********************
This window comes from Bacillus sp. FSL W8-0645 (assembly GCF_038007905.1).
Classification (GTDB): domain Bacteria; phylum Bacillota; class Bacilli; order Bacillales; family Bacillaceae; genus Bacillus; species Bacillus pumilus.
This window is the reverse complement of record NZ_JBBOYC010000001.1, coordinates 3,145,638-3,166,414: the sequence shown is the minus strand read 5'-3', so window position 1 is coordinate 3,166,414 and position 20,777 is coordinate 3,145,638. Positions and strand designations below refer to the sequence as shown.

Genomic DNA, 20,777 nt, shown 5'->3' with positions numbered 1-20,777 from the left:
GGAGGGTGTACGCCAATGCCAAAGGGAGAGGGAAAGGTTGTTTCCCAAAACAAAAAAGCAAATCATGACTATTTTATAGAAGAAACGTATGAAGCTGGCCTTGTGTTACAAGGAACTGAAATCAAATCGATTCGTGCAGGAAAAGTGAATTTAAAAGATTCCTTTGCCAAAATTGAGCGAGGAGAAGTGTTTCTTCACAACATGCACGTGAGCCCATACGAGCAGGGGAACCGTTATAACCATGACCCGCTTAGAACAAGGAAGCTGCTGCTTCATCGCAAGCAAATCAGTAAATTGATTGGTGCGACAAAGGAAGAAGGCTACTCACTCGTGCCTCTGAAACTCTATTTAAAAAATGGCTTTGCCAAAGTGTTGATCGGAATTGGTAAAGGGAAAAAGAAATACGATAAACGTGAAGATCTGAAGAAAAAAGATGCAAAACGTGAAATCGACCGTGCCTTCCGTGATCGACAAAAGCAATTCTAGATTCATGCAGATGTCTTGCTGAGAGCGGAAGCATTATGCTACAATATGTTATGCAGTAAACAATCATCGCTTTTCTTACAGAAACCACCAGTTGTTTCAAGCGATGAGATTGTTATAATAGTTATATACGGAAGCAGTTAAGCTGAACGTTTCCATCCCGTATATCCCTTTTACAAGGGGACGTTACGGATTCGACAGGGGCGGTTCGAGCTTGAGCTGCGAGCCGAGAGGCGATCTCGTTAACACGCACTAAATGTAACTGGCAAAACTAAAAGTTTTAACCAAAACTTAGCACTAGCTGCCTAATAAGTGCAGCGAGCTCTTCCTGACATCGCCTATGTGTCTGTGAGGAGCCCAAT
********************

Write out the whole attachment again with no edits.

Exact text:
This window comes from Bacillus sp. FSL W8-0645 (assembly GCF_038007905.1).
Classification (GTDB): domain Bacteria; phylum Bacillota; class Bacilli; order Bacillales; family Bacillaceae; genus Bacillus; species Bacillus pumilus.
This window is the reverse complement of record NZ_JBBOYC010000001.1, coordinates 3,145,638-3,166,414: the sequence shown is the minus strand read 5'-3', so window position 1 is coordinate 3,166,414 and position 20,777 is coordinate 3,145,638. Positions and strand designations below refer to the sequence as shown.

Genomic DNA, 20,777 nt, shown 5'->3' with positions numbered 1-20,777 from the left:
GGAGGGTGTACGCCAATGCCAAAGGGAGAGGGAAAGGTTGTTTCCCAAAACAAAAAAGCAAATCATGACTATTTTATAGAAGAAACGTATGAAGCTGGCCTTGTGTTACAAGGAACTGAAATCAAATCGATTCGTGCAGGAAAAGTGAATTTAAAAGATTCCTTTGCCAAAATTGAGCGAGGAGAAGTGTTTCTTCACAACATGCACGTGAGCCCATACGAGCAGGGGAACCGTTATAACCATGACCCGCTTAGAACAAGGAAGCTGCTGCTTCATCGCAAGCAAATCAGTAAATTGATTGGTGCGACAAAGGAAGAAGGCTACTCACTCGTGCCTCTGAAACTCTATTTAAAAAATGGCTTTGCCAAAGTGTTGATCGGAATTGGTAAAGGGAAAAAGAAATACGATAAACGTGAAGATCTGAAGAAAAAAGATGCAAAACGTGAAATCGACCGTGCCTTCCGTGATCGACAAAAGCAATTCTAGATTCATGCAGATGTCTTGCTGAGAGCGGAAGCATTATGCTACAATATGTTATGCAGTAAACAATCATCGCTTTTCTTACAGAAACCACCAGTTGTTTCAAGCGATGAGATTGTTATAATAGTTATATACGGAAGCAGTTAAGCTGAACGTTTCCATCCCGTATATCCCTTTTACAAGGGGACGTTACGGATTCGACAGGGGCGGTTCGAGCTTGAGCTGCGAGCCGAGAGGCGATCTCGTTAACACGCACTAAATGTAACTGGCAAAACTAAAAGTTTTAACCAAAACTTAGCACTAGCTGCCTAATAAGTGCAGCGAGCTCTTCCTGACATCGCCTATGTGTCTGTGAGGAGCCCAAT